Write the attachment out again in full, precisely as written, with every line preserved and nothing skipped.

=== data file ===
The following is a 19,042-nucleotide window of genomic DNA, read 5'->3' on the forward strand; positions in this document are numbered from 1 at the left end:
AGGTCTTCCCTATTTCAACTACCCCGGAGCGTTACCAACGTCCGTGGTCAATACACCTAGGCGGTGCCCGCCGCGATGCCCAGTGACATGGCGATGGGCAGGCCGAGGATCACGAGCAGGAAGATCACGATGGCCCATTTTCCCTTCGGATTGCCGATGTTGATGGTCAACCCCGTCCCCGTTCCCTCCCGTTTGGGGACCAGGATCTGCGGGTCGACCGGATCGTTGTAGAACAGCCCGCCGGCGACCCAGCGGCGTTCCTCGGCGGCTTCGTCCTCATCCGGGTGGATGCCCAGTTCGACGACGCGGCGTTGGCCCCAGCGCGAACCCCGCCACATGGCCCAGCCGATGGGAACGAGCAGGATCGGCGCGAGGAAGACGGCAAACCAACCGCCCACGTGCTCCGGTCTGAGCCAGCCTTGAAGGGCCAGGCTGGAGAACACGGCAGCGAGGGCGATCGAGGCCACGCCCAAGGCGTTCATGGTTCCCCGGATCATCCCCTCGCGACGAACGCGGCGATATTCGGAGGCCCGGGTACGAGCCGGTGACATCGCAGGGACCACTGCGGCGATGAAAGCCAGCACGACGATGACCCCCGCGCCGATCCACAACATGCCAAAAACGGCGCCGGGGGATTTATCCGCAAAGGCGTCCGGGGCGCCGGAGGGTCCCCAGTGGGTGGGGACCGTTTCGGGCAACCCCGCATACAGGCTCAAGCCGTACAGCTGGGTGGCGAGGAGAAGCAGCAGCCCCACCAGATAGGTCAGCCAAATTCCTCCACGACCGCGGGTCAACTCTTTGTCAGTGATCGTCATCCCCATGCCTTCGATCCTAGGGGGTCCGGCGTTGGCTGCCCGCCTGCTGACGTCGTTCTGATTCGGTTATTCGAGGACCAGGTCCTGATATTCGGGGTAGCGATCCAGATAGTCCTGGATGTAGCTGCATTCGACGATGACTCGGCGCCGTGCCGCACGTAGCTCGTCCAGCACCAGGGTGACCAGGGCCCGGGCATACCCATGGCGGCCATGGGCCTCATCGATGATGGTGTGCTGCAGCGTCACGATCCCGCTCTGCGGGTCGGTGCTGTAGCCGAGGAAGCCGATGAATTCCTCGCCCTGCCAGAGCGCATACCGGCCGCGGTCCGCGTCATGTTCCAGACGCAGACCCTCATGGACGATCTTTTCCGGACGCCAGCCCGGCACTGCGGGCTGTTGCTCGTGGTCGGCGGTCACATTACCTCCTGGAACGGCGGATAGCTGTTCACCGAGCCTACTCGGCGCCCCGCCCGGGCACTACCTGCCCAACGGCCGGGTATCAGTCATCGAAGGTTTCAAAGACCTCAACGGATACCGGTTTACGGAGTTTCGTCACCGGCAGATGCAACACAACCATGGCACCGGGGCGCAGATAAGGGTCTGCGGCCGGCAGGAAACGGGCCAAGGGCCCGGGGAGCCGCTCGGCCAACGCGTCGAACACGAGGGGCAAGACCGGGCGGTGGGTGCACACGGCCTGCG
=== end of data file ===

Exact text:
The following is a 19,042-nucleotide window of genomic DNA, read 5'->3' on the forward strand; positions in this document are numbered from 1 at the left end:
AGGTCTTCCCTATTTCAACTACCCCGGAGCGTTACCAACGTCCGTGGTCAATACACCTAGGCGGTGCCCGCCGCGATGCCCAGTGACATGGCGATGGGCAGGCCGAGGATCACGAGCAGGAAGATCACGATGGCCCATTTTCCCTTCGGATTGCCGATGTTGATGGTCAACCCCGTCCCCGTTCCCTCCCGTTTGGGGACCAGGATCTGCGGGTCGACCGGATCGTTGTAGAACAGCCCGCCGGCGACCCAGCGGCGTTCCTCGGCGGCTTCGTCCTCATCCGGGTGGATGCCCAGTTCGACGACGCGGCGTTGGCCCCAGCGCGAACCCCGCCACATGGCCCAGCCGATGGGAACGAGCAGGATCGGCGCGAGGAAGACGGCAAACCAACCGCCCACGTGCTCCGGTCTGAGCCAGCCTTGAAGGGCCAGGCTGGAGAACACGGCAGCGAGGGCGATCGAGGCCACGCCCAAGGCGTTCATGGTTCCCCGGATCATCCCCTCGCGACGAACGCGGCGATATTCGGAGGCCCGGGTACGAGCCGGTGACATCGCAGGGACCACTGCGGCGATGAAAGCCAGCACGACGATGACCCCCGCGCCGATCCACAACATGCCAAAAACGGCGCCGGGGGATTTATCCGCAAAGGCGTCCGGGGCGCCGGAGGGTCCCCAGTGGGTGGGGACCGTTTCGGGCAACCCCGCATACAGGCTCAAGCCGTACAGCTGGGTGGCGAGGAGAAGCAGCAGCCCCACCAGATAGGTCAGCCAAATTCCTCCACGACCGCGGGTCAACTCTTTGTCAGTGATCGTCATCCCCATGCCTTCGATCCTAGGGGGTCCGGCGTTGGCTGCCCGCCTGCTGACGTCGTTCTGATTCGGTTATTCGAGGACCAGGTCCTGATATTCGGGGTAGCGATCCAGATAGTCCTGGATGTAGCTGCATTCGACGATGACTCGGCGCCGTGCCGCACGTAGCTCGTCCAGCACCAGGGTGACCAGGGCCCGGGCATACCCATGGCGGCCATGGGCCTCATCGATGATGGTGTGCTGCAGCGTCACGATCCCGCTCTGCGGGTCGGTGCTGTAGCCGAGGAAGCCGATGAATTCCTCGCCCTGCCAGAGCGCATACCGGCCGCGGTCCGCGTCATGTTCCAGACGCAGACCCTCATGGACGATCTTTTCCGGACGCCAGCCCGGCACTGCGGGCTGTTGCTCGTGGTCGGCGGTCACATTACCTCCTGGAACGGCGGATAGCTGTTCACCGAGCCTACTCGGCGCCCCGCCCGGGCACTACCTGCCCAACGGCCGGGTATCAGTCATCGAAGGTTTCAAAGACCTCAACGGATACCGGTTTACGGAGTTTCGTCACCGGCAGATGCAACACAACCATGGCACCGGGGCGCAGATAAGGGTCTGCGGCCGGCAGGAAACGGGCCAAGGGCCCGGGGAGCCGCTCGGCCAACGCGTCGAACACGAGGGGCAAGACCGGGCGGTGGGTGCACACGGCCTGCG